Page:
Yesterday I received an email with the following question: how to calculate VMware HA Admission Control for unbalanced vSphere cluster? Just for a quick reminder, Admission Control is used to ensure that sufficient resources are available in a cluster to provide failover protection and to ensure that virtual machine resource reservations are respected. I already described some months ago how VMware HA Admission Control works, why I prefer Percentage of Cluster Resources Reserved admission control policy and why Resource Pools are important and should be designed and used correctly. However, I assumed a balanced vSphere cluster. Sometimes you have to build an unbalanced vSphere cluster - it means that hosts belonging to the cluster do not have the same amount of CPU or Memory. As you can read on VMware documentation, an unbalanced vSphere cluster is not recommended:
Ensure that you size all cluster hosts equally. An unbalanced cluster results in excess capacity being reserved to handle failure of the largest possible node.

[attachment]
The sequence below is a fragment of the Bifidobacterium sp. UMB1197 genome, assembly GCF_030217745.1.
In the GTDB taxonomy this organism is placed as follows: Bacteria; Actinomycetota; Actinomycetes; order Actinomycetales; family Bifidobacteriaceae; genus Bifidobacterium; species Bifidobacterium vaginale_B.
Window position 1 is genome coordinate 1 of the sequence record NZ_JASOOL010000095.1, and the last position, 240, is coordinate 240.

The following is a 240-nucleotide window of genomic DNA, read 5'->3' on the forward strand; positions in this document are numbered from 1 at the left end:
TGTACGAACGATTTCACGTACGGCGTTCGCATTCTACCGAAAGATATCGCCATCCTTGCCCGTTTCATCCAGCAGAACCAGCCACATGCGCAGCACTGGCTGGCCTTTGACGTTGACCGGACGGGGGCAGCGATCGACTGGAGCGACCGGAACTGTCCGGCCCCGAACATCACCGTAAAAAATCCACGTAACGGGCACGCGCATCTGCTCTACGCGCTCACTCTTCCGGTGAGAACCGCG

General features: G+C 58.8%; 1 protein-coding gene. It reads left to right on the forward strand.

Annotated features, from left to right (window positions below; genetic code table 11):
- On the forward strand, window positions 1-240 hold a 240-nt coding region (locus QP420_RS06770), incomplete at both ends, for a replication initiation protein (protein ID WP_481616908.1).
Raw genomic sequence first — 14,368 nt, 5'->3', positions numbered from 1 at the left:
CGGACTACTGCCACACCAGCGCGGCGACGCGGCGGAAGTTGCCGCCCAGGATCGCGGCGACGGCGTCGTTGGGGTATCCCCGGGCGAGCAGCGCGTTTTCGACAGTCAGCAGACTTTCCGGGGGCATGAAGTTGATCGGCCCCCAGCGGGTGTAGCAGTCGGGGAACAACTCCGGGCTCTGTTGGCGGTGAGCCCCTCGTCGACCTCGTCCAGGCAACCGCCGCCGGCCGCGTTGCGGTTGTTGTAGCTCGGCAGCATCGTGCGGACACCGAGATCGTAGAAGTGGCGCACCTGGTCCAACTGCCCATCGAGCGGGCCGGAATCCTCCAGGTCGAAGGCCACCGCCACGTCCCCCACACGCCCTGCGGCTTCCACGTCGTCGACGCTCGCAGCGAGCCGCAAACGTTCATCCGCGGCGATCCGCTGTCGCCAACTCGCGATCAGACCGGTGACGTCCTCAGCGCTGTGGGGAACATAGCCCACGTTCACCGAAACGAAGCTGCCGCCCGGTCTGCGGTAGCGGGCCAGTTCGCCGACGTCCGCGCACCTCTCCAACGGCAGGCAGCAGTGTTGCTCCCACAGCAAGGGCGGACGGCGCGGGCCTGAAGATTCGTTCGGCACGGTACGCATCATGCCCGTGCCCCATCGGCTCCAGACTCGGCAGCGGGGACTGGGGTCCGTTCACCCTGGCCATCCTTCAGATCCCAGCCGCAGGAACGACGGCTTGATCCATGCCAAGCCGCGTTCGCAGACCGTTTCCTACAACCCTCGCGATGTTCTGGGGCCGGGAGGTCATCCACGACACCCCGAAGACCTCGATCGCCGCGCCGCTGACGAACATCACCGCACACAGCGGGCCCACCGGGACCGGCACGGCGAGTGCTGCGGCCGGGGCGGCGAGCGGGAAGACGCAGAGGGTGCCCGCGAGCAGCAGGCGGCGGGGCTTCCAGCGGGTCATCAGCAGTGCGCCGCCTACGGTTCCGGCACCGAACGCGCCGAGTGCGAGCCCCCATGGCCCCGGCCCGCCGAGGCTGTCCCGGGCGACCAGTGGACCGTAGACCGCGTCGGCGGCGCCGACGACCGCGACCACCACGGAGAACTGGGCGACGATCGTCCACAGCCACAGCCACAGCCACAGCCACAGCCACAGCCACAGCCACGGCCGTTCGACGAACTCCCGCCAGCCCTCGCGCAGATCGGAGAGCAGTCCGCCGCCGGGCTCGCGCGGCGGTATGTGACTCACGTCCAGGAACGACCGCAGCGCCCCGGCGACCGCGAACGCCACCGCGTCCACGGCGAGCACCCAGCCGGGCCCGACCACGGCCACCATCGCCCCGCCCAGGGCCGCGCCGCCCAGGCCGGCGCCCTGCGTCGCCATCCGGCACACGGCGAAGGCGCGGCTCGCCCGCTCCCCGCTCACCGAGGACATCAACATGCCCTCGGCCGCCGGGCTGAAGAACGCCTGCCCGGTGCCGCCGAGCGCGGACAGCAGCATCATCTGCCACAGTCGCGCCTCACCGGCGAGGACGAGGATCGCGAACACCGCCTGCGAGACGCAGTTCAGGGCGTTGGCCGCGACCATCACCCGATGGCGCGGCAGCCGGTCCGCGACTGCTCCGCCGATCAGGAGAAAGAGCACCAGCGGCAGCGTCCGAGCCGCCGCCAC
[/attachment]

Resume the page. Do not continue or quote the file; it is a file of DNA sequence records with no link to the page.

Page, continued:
Let's assume that we have 8 hosts: 7 old hosts with the same configuration and 1 new host.
As you can see on above figure, our hosts specifications are as follows:
7 hosts: 128GB, 12 CPU (2x 6cores) 2,9Ghz = 34,8 Ghz
1 host: 256GB, 24 CPU (2x 12cores) 2,7Ghz = 64,8 Ghz
Total Cluster Memory is: 7*128+256=1152GB
Total Cluster CPU: (7*12*2,9)+(24*2,7)=308,4Ghz
We decided to protect our vSphere cluster: N+1.
To choose the correct Percentage of Cluster Resources Reserved admission control policy we need to take into consideration the worst scenario when the biggest host fails. Let's calculate the percent of total cluster Memory and CPU that resources of the biggest host are:
Memory: (256*100%)/1152 = 22,22 %
CPU: (24*2,7*100%)/308,4 = 21,01 %
We should reserve at least 23% of total cluster memory and 22% of total cluster CPU. I recommend reserving 25% for each resource because we would not have a totally utilized cluster after failure of our the biggest host 😉